The beauty of a direct mail letter is that you are able to reach thousands or millions of people in a cost-effective manner. But that never means your letter should feel like it is going to thousands or millions of people. In fact, it should feel like the opposite. It should feel and read like a letter written from one person to another. Like the kind your grandmother used to send you. And personalization is one tool you can use to achieve just that.
Personalization is highly effective. In a Forbes article on direct mail marketing, over 84% of consumers said they’d be more likely to open a piece of personalized nonprofit direct mail. And according to an Evergage study, almost 90% of US marketers saw measurable improvements because of variable data personalization.
Ways to Personalize:
Name. Adding the donor’s name is a quick and easy way to make your appeal more personal. As Dale Carnegie said, “Remember that a person’s name is, to that person, the sweetest and most important sound in any language.”
No one wants to be addressed “Dear Donor.”
Using the donor’s first name throughout the letter will also help make the tone of your letter more conversational, which is exactly what you should be aiming for.
Donation History. This is a biggie. It is typically the most powerful personalization tool nonprofits have. You can note the donor’s previous contribution amount, how long they have been giving to your organization, and of course tailor the ask amounts accordingly. You can also use which appeals they have responded to tailor parts of the letter.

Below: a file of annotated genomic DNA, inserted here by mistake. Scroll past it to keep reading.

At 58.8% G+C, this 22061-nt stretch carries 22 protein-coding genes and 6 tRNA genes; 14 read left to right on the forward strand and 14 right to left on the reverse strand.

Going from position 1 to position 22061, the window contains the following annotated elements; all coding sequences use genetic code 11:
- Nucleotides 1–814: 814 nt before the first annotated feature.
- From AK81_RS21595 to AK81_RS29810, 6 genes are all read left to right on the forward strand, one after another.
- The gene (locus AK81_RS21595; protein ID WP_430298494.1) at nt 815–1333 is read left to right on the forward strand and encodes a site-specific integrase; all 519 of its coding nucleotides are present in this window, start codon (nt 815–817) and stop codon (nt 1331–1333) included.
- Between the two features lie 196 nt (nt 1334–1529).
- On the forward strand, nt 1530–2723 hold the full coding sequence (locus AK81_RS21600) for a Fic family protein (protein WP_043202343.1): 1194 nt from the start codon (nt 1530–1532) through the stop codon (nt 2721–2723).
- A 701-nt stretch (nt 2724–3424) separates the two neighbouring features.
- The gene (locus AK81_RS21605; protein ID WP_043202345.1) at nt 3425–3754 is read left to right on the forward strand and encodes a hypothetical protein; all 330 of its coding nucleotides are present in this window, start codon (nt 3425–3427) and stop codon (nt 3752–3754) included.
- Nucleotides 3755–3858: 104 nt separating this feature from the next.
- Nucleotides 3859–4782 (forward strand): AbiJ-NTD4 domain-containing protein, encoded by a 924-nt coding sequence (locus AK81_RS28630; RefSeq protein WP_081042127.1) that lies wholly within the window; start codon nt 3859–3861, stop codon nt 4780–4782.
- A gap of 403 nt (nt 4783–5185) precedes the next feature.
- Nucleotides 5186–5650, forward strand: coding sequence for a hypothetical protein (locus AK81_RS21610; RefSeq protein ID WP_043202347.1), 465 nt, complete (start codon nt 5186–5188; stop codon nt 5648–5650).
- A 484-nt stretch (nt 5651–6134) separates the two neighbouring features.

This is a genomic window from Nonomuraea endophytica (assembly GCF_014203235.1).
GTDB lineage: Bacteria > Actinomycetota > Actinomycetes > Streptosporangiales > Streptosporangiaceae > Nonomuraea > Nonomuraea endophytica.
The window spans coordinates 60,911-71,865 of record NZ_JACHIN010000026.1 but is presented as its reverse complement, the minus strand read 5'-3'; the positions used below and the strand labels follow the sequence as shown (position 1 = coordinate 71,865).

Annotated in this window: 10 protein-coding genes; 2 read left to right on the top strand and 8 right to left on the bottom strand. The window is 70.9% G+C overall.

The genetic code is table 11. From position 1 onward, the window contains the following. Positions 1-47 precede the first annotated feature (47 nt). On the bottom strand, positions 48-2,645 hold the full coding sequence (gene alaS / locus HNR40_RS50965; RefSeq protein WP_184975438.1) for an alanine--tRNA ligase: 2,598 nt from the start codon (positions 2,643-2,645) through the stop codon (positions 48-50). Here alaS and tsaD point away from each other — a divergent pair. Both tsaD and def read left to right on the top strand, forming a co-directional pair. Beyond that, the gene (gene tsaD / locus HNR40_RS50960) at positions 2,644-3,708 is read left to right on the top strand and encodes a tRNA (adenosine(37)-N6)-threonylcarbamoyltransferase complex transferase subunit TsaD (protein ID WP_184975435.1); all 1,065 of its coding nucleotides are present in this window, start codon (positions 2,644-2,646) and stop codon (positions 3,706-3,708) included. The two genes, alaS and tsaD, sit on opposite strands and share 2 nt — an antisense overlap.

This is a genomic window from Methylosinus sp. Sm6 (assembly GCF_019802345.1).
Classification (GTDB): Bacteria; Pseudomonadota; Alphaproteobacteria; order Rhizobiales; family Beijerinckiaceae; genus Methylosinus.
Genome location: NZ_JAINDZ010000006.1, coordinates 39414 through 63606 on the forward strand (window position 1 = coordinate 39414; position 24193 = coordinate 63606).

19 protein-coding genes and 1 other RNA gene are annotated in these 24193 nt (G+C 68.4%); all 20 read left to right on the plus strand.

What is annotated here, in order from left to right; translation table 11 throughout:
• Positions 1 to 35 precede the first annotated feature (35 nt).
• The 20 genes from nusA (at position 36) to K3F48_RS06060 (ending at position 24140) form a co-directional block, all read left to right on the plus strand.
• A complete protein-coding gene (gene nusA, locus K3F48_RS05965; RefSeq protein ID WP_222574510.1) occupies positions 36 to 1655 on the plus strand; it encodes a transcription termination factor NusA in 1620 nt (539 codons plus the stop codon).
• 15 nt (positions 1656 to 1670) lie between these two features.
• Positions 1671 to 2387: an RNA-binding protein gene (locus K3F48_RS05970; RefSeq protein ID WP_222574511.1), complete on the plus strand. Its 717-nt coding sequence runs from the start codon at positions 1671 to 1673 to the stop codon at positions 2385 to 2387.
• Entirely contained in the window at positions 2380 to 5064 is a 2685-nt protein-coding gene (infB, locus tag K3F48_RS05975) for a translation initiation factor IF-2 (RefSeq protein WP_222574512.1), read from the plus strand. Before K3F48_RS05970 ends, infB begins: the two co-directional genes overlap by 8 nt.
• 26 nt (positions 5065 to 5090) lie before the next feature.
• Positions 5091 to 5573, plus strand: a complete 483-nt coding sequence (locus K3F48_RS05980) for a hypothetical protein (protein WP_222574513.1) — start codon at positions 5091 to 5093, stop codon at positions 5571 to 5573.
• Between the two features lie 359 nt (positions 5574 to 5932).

Location. People often give to that which is closest to them. Referencing the donor’s city and state can let them know that you’re helping in their community.
Gender. Your offer may appeal differently to women than to men. Just be careful here and make sure that is based on testing and not your gut feeling.
Images. Personalizing the images on your appeal can really speak to your donor. For example, if your donor has only given to appeals that focused on dogs, show a picture of a dog and not a cat.
Things to Keep in Mind:
Personalization is only as good as your data. Make sure your data is as clean as possible and work hard to capture the information on your donors that will be relevant in the future.
Think the personalization all the way through. Good personalization can make such a difference. Unfortunately, so can personalization gone wrong. I once received an appeal thanking me for my donations totaling $0 this year. In this case I was a lapsed donor and I should have received different version.
Start small and don’t overcomplicate things. Take on what you can realistically handle. 27 versions of a letter is likely not going to turn out well. Try testing a few things to start and improving with time
For more fundraising advice and news, check back for new posts on our nonprofit fundraising blog. If you’d like help with your direct mail fundraising, GivingMail offers nonprofit direct mail solutions. Here are some nonprofit fundraising ideas to get you started.
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